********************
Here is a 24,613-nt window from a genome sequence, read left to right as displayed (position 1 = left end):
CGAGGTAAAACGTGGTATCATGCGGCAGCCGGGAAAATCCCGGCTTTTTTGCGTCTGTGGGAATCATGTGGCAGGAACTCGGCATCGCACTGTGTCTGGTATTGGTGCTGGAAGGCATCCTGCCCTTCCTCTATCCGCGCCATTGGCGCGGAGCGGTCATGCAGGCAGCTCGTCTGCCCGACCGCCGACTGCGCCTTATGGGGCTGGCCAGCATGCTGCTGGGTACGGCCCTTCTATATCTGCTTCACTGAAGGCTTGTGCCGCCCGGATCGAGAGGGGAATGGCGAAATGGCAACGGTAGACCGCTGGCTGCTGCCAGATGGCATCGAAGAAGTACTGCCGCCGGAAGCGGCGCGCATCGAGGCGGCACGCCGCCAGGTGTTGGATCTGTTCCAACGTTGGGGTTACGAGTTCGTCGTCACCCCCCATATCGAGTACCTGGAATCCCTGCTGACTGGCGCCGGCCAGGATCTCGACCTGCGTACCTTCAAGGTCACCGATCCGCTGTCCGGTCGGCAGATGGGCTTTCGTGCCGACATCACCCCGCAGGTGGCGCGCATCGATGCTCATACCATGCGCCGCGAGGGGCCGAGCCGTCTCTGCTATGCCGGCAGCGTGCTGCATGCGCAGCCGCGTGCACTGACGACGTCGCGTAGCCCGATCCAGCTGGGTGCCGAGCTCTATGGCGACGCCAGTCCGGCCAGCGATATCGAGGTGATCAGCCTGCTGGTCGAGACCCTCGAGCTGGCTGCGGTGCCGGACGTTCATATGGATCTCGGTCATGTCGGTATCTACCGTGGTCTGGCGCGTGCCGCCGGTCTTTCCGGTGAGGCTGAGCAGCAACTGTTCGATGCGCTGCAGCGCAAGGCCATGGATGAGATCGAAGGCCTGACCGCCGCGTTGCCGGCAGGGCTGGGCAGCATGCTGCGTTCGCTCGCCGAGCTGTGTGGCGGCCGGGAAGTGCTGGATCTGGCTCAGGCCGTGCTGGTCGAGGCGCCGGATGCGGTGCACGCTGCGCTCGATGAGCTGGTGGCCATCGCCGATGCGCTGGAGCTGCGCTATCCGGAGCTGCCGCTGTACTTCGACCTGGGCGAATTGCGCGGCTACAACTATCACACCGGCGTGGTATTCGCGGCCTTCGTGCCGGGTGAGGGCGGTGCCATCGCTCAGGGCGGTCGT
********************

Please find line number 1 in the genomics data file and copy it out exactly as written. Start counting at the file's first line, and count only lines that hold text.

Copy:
Here is a 24,613-nt window from a genome sequence, read left to right as displayed (position 1 = left end):